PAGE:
Effective HR Training and Development – Hire Academic Expert

Effective HR Training and Development

Note: (i) There are three Sections A, B and C.
(ii) Attempt any three questions from Section A and B. All questions carry 8 marks each.
(v) Section C is compulsory for all, and carries equal marks for each case study.
SECTION A
1. ‘The nature and objectives of the organization determine the role and type of HRD processes to be chosen for developmental intervention.’ Comment on this statement and discuss underlying concepts with suitable examples.
2. What are the salient causes of dissatisfaction and frustration? How is frustration passed on to others? Explain with example, how a supervisor can cope with the frustration of the employee working with him.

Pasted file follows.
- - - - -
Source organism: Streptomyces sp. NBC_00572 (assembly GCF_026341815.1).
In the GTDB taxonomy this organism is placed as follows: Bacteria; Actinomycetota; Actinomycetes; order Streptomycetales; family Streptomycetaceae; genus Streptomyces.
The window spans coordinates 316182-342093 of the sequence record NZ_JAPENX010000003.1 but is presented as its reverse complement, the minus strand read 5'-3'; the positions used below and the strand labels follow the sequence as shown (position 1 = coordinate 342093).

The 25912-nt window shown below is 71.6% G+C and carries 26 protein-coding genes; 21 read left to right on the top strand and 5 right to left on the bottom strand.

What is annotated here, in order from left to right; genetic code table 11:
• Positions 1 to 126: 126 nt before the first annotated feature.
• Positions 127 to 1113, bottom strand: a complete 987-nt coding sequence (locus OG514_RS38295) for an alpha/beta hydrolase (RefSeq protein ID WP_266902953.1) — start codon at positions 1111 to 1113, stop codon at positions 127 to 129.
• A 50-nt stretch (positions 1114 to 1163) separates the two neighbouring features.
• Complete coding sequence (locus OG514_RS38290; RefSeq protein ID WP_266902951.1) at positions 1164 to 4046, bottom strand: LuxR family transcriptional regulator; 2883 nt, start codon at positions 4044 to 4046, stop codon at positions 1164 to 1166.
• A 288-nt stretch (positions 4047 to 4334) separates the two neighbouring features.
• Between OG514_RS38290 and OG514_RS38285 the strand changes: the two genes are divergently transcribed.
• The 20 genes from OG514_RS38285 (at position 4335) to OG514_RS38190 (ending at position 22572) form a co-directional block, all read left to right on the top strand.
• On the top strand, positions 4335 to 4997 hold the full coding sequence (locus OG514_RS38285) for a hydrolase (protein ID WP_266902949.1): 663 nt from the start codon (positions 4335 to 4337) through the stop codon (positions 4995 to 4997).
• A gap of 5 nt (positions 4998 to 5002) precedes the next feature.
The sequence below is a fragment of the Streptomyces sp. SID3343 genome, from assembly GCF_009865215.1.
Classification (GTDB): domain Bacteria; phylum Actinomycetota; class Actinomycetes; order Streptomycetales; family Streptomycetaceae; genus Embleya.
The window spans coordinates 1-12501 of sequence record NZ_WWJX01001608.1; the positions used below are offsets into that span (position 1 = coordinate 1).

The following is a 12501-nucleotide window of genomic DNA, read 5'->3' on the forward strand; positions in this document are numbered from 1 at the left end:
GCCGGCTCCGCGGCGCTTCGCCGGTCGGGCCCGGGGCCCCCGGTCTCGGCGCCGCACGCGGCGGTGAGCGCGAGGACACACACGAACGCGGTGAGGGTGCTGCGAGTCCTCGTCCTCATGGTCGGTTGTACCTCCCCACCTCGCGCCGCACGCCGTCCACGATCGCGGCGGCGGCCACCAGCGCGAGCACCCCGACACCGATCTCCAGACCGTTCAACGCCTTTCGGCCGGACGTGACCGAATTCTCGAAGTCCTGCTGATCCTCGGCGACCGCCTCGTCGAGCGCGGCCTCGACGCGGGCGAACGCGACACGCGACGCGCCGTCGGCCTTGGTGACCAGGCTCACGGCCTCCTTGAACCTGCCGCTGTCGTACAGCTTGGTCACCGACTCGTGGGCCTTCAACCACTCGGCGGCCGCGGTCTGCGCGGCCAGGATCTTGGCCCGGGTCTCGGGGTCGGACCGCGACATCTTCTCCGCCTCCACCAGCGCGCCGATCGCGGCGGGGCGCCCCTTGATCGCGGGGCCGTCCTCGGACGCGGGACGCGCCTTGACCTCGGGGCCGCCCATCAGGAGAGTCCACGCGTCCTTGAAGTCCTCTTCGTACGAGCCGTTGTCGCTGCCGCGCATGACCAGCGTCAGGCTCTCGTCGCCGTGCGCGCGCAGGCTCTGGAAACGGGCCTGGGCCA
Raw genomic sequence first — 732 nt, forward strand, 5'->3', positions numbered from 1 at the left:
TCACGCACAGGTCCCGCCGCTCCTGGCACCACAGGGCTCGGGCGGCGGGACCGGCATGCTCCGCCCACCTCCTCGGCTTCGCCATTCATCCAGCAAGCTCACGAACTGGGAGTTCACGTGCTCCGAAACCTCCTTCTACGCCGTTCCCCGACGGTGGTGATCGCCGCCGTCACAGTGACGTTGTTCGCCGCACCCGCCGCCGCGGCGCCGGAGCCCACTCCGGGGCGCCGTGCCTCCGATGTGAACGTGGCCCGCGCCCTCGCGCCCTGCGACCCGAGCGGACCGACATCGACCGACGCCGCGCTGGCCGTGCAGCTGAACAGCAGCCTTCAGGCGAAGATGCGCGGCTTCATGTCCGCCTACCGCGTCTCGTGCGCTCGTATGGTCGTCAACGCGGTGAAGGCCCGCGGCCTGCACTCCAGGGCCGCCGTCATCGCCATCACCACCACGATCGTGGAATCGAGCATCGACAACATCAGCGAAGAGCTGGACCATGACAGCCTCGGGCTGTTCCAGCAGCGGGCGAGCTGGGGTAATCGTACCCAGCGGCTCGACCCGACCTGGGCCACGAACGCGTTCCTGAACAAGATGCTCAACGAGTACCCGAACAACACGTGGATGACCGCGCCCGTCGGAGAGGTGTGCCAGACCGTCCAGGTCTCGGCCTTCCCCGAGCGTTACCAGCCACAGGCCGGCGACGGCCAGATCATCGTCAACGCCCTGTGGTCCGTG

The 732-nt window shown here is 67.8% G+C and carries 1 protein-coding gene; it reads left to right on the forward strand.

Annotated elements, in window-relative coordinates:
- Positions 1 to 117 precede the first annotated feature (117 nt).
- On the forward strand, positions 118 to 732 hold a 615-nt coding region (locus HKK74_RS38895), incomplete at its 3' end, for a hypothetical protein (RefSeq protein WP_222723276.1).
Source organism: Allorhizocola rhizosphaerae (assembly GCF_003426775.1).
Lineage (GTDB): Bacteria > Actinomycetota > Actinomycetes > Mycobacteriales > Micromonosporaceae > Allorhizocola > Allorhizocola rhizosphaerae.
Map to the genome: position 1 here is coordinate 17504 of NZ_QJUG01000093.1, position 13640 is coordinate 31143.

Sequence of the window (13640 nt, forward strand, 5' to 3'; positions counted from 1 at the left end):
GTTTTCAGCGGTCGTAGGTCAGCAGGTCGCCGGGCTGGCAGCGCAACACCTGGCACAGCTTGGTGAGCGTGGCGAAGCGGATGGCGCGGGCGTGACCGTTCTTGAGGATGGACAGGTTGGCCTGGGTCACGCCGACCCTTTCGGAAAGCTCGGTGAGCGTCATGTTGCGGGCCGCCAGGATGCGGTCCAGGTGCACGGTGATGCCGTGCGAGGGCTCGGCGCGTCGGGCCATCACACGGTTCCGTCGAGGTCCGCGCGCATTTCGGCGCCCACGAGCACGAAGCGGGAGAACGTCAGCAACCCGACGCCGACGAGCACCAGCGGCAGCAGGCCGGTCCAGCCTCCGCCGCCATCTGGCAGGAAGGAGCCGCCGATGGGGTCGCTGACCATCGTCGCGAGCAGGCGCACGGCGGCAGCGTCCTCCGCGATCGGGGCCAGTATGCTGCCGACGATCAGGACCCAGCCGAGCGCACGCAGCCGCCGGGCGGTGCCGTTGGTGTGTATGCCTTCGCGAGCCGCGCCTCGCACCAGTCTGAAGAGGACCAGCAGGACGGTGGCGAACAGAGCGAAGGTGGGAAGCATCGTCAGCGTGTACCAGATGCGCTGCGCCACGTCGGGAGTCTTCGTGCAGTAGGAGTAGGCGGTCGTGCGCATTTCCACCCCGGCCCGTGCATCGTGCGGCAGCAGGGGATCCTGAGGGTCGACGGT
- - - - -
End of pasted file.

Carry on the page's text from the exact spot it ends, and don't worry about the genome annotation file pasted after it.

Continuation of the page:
3. Identify the major areas of integration between the development of HRD and IR in an organization. Describe various pre-requisites for successful HRD-OD approach to IR.
4. Define and describe HRD climate. How are HRD climate and organizational climate related to each other?
5. Write short notes on any three of the following:
(a) Task Analysis
(b) HRD Instruments
(c) Approach and Avoidance aspects of management
(d) HRD in voluntary organizations
(e) Developmental Supervision
SECTION B
1. Define and discuss the concept and objectives of coaching and mentoring. Briefly discuss their applications in the organizational context.
2. What is Action Research? How does it differ from OD? Discuss the important factors to be considered in the development of internal self renewal facilitators, with suitable examples.
3. Define and describe the objectives and advantages of Multisource Feedback and Assessment Feedback Systems (MAFS). Discuss what are the indicators of an organization’s readiness to participate in MAFS.
4. Discuss the means of managing technological changes in work organization. Briefly describe the factors which facilitate developing the change mind-set. Explain with suitable examples.